FAIRFIELD — The owner of a great Dane that bit a 10-year-old boy told police he specifically put up the gated fence to keep people out of his Stratfield Road property.

And, because one of his dogs bit someone several years ago, he also installed an electric fence in the backyard. There were no signs warning of the dogs, he told police, because the signs keep getting stolen.

That assertion about his “Beware of Dog” signs was borne out over the weekend. He called police on Sunday morning to report that a new sign, that had been attached to the fence with zip ties, was stolen. A new sign has once again been posted.

Police are continuing to investigate the incident, which happened Oct. 22, but they say they’ve hit a roadblock — they’ve been told by the 10-year-old’s mother that they would not talk to officers without an attorney.

In the meantime, the dog has been home quarantined for 14 days, and the owner kept the digs inside on Halloween. If anybody witnessed the incident contact animal control officers at 203-254-4857. 

The dog is licensed and has an up-to-date rabies vaccine, according to authorities. The boy received serious, but not life-threatening injuries, according to police. The boy’s family initially said they would send copies of the medical records, however, those records have not been received.

According to the police report, the boy was with his 15-year-old brother when the attack happened. The 10-year-old went into the home’s backyard and was attacked by the Great Dane, Brody. The owner said he heard screaming and ran outside and grabbed the boy away from the dog. His other dog, he said, remained in an area of the yard where an electric fence is installed.

The older brother apparently did not go into the yard, and when police first talked to the younger boy, he said he had been attacked by just one dog. Later, however, police said the mother said the report was wrong, and that he had been attacked by two dogs. The older brother said his brother went inside the fence and the dog came from around the house and attacked. The teen had stayed outside the fence and yelled for help.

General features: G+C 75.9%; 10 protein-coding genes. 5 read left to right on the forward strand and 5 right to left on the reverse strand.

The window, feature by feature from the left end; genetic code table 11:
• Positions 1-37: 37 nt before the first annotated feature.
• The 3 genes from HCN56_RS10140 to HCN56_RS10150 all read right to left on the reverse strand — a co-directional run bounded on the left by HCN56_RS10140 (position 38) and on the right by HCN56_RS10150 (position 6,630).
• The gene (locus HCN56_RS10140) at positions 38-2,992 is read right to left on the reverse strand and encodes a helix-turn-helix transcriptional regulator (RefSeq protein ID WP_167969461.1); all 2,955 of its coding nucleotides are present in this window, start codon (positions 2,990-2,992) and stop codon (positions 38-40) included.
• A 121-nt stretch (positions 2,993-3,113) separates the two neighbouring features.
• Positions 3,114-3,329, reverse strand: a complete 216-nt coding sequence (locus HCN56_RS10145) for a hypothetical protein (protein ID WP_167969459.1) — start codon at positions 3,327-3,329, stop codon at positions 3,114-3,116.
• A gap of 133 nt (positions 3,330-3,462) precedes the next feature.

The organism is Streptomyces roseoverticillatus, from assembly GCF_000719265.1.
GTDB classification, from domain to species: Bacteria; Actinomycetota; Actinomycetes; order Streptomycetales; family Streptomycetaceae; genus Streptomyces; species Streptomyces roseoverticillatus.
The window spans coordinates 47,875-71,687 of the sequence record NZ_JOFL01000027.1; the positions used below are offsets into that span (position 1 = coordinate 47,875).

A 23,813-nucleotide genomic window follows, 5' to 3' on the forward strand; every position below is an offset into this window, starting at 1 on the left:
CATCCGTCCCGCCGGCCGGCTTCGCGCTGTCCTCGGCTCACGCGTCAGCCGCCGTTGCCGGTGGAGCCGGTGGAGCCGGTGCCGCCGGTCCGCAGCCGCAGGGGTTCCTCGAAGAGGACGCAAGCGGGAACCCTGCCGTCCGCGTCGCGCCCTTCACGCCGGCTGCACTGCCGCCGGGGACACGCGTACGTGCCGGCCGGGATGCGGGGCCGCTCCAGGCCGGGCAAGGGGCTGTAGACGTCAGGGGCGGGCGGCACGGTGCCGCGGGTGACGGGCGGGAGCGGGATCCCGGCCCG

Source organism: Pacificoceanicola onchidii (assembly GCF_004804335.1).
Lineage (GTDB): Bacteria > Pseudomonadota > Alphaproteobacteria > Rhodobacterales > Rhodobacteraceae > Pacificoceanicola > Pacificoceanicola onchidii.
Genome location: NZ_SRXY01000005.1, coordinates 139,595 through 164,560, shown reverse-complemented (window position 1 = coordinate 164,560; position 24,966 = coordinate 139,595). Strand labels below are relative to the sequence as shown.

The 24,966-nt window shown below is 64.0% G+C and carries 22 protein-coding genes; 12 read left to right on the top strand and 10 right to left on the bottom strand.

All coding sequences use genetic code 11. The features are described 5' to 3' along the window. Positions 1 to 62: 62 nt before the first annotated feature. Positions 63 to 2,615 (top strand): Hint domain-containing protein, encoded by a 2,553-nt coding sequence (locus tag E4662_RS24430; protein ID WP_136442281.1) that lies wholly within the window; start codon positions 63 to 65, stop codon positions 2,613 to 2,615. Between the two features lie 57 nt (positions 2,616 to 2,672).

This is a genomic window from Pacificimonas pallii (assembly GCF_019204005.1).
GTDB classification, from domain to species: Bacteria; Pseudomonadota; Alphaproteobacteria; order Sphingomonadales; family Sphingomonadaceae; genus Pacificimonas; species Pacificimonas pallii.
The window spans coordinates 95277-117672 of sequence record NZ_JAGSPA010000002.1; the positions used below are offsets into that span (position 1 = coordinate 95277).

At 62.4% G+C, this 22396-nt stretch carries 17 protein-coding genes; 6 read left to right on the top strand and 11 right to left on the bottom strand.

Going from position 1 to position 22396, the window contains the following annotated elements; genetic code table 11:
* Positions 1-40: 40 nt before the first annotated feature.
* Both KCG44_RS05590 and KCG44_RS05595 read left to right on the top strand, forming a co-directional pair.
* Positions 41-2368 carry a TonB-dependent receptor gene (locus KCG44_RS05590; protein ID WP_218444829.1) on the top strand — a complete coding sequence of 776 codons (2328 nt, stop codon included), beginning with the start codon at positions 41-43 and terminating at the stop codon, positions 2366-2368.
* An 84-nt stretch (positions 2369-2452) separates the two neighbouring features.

A neighbor heard and called 911, and the report states that both witnesses said they didn’t actually see the attack.

Although Stratfield residents over the weekend said the boy was still in the hospital, on Oct. 24, Animal Control Officer Paul Miller was told by the mother the boy was released from Bridgeport Hospital.

Miller also spoke to the dog owner, who said the fencing has two gates, with locking pins on the inside of each gate. A person needs to reach inside the gate in order to open it. He said he thought that would keep people out of the yard, but said he also had previously installed an electronic pet fence in the backyard.

The owner also told police he found the boy’s flip flops under a bush near a rear window of the house.

Stratfield School Principal Elizabeth McGoey said the school’s PTA was conducting a fundraiser.

No charges have been issued, and the incident remains under investigation, and anyone who witnessed the incident is asked to contact animal control officers at 203-254-4857.